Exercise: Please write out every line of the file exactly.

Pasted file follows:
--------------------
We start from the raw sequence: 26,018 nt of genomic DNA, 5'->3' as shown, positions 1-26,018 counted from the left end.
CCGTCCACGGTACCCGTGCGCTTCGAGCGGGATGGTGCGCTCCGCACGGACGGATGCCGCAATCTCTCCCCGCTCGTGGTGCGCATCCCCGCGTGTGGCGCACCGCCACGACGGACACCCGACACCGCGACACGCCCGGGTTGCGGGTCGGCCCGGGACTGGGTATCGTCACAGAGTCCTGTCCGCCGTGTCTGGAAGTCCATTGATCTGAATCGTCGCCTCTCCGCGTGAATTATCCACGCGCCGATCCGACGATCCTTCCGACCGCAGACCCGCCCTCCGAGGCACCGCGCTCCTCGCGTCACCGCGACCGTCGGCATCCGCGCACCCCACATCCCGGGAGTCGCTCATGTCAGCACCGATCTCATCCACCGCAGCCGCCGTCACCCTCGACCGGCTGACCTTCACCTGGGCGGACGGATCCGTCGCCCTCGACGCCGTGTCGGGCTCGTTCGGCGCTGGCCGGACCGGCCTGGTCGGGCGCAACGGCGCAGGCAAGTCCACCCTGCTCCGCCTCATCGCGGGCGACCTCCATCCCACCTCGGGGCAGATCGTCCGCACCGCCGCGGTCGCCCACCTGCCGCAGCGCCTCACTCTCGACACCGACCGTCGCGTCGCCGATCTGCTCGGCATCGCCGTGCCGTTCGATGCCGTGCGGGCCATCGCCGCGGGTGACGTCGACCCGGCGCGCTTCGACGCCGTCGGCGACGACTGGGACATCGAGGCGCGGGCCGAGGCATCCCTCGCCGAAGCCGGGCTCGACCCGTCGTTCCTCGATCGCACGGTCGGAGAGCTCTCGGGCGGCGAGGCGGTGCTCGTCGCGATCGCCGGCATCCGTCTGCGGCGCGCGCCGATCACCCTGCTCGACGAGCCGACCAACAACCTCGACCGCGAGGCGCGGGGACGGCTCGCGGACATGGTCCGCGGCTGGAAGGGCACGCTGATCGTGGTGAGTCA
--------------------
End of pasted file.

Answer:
We start from the raw sequence: 26,018 nt of genomic DNA, 5'->3' as shown, positions 1-26,018 counted from the left end.
CCGTCCACGGTACCCGTGCGCTTCGAGCGGGATGGTGCGCTCCGCACGGACGGATGCCGCAATCTCTCCCCGCTCGTGGTGCGCATCCCCGCGTGTGGCGCACCGCCACGACGGACACCCGACACCGCGACACGCCCGGGTTGCGGGTCGGCCCGGGACTGGGTATCGTCACAGAGTCCTGTCCGCCGTGTCTGGAAGTCCATTGATCTGAATCGTCGCCTCTCCGCGTGAATTATCCACGCGCCGATCCGACGATCCTTCCGACCGCAGACCCGCCCTCCGAGGCACCGCGCTCCTCGCGTCACCGCGACCGTCGGCATCCGCGCACCCCACATCCCGGGAGTCGCTCATGTCAGCACCGATCTCATCCACCGCAGCCGCCGTCACCCTCGACCGGCTGACCTTCACCTGGGCGGACGGATCCGTCGCCCTCGACGCCGTGTCGGGCTCGTTCGGCGCTGGCCGGACCGGCCTGGTCGGGCGCAACGGCGCAGGCAAGTCCACCCTGCTCCGCCTCATCGCGGGCGACCTCCATCCCACCTCGGGGCAGATCGTCCGCACCGCCGCGGTCGCCCACCTGCCGCAGCGCCTCACTCTCGACACCGACCGTCGCGTCGCCGATCTGCTCGGCATCGCCGTGCCGTTCGATGCCGTGCGGGCCATCGCCGCGGGTGACGTCGACCCGGCGCGCTTCGACGCCGTCGGCGACGACTGGGACATCGAGGCGCGGGCCGAGGCATCCCTCGCCGAAGCCGGGCTCGACCCGTCGTTCCTCGATCGCACGGTCGGAGAGCTCTCGGGCGGCGAGGCGGTGCTCGTCGCGATCGCCGGCATCCGTCTGCGGCGCGCGCCGATCACCCTGCTCGACGAGCCGACCAACAACCTCGACCGCGAGGCGCGGGGACGGCTCGCGGACATGGTCCGCGGCTGGAAGGGCACGCTGATCGTGGTGAGTCA